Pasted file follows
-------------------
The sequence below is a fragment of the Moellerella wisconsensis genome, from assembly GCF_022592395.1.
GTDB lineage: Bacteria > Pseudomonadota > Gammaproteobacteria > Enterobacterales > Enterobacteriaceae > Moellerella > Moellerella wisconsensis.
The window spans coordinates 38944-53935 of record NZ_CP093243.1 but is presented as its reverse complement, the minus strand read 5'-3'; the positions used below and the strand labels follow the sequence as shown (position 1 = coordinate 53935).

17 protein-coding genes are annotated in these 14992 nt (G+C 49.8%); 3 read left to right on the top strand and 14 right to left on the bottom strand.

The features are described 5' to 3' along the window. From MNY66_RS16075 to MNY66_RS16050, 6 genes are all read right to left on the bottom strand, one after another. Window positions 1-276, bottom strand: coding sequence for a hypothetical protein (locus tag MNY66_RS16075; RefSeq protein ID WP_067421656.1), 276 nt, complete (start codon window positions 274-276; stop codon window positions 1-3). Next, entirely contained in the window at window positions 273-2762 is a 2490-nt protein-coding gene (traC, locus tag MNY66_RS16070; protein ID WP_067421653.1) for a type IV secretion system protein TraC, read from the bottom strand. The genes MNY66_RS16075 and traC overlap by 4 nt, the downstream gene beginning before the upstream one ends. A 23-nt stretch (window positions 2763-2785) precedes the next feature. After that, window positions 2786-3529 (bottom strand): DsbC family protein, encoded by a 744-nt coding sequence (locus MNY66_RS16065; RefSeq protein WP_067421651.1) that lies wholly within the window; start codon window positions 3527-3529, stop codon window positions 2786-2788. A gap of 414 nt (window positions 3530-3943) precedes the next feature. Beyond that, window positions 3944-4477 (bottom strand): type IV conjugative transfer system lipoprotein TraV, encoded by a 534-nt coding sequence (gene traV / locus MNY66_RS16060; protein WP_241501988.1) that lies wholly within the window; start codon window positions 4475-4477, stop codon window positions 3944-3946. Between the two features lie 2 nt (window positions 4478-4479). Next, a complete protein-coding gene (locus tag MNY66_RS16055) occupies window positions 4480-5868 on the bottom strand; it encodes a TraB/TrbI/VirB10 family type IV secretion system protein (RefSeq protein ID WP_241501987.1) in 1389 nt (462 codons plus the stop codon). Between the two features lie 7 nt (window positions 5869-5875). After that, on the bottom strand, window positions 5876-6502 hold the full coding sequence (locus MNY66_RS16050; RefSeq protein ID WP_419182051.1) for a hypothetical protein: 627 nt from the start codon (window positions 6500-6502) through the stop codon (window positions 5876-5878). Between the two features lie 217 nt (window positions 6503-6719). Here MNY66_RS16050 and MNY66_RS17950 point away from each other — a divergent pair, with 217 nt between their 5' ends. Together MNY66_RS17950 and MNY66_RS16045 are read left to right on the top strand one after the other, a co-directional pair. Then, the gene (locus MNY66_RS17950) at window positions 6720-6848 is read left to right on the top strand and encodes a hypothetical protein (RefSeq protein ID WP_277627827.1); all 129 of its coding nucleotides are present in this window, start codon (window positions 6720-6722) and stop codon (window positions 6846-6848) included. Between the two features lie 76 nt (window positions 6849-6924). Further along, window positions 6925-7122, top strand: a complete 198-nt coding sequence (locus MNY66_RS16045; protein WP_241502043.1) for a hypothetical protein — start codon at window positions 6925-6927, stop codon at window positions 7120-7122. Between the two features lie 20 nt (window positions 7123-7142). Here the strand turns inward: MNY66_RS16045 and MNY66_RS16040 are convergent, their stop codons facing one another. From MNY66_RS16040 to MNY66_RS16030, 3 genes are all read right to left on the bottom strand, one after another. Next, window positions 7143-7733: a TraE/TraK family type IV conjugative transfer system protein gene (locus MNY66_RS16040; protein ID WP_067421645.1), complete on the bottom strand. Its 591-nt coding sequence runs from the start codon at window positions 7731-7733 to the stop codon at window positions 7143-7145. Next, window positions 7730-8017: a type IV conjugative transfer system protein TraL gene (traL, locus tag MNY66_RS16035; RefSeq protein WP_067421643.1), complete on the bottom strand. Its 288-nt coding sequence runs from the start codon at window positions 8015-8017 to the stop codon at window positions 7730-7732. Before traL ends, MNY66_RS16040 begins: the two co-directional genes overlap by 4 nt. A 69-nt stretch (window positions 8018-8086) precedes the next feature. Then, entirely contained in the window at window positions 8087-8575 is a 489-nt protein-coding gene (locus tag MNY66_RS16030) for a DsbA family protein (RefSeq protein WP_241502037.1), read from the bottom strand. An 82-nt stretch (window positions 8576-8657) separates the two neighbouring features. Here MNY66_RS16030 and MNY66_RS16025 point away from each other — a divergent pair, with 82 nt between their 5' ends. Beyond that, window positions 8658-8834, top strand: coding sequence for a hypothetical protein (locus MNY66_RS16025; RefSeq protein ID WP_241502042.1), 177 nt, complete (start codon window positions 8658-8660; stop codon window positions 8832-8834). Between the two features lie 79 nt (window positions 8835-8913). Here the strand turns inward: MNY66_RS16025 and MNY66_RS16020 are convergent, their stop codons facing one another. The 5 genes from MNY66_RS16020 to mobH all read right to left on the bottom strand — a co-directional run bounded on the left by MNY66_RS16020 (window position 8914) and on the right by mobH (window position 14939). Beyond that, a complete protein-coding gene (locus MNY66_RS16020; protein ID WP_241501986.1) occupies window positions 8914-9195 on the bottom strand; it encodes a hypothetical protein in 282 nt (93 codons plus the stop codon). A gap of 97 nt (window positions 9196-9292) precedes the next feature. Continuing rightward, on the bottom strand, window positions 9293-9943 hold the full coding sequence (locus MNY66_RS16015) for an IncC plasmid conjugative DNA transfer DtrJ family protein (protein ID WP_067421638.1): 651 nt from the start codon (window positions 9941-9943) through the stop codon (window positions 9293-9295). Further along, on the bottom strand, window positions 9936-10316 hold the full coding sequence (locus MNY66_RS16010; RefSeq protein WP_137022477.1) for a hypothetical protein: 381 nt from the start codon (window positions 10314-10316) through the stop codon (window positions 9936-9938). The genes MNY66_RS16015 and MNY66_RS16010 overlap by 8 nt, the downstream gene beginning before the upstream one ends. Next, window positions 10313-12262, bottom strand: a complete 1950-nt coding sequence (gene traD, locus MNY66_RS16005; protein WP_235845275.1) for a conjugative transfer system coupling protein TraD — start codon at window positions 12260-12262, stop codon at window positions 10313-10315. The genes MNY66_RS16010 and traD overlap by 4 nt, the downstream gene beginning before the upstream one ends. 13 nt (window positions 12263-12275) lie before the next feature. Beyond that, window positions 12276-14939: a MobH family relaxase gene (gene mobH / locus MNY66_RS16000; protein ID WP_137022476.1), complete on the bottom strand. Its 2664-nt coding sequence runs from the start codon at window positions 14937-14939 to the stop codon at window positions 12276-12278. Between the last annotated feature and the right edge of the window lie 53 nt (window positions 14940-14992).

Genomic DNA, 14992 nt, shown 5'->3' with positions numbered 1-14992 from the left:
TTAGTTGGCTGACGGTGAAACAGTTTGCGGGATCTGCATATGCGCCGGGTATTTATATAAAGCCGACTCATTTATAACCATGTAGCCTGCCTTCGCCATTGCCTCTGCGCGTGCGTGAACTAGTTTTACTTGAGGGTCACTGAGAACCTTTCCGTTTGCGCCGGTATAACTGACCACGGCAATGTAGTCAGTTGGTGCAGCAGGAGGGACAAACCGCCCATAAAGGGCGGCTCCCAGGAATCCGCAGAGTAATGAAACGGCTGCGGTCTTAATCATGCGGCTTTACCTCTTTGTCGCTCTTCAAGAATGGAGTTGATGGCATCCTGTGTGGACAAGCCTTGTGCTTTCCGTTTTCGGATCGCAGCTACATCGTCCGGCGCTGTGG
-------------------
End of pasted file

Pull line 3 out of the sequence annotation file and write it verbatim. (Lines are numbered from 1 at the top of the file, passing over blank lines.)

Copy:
The window spans coordinates 38944-53935 of record NZ_CP093243.1 but is presented as its reverse complement, the minus strand read 5'-3'; the positions used below and the strand labels follow the sequence as shown (position 1 = coordinate 53935).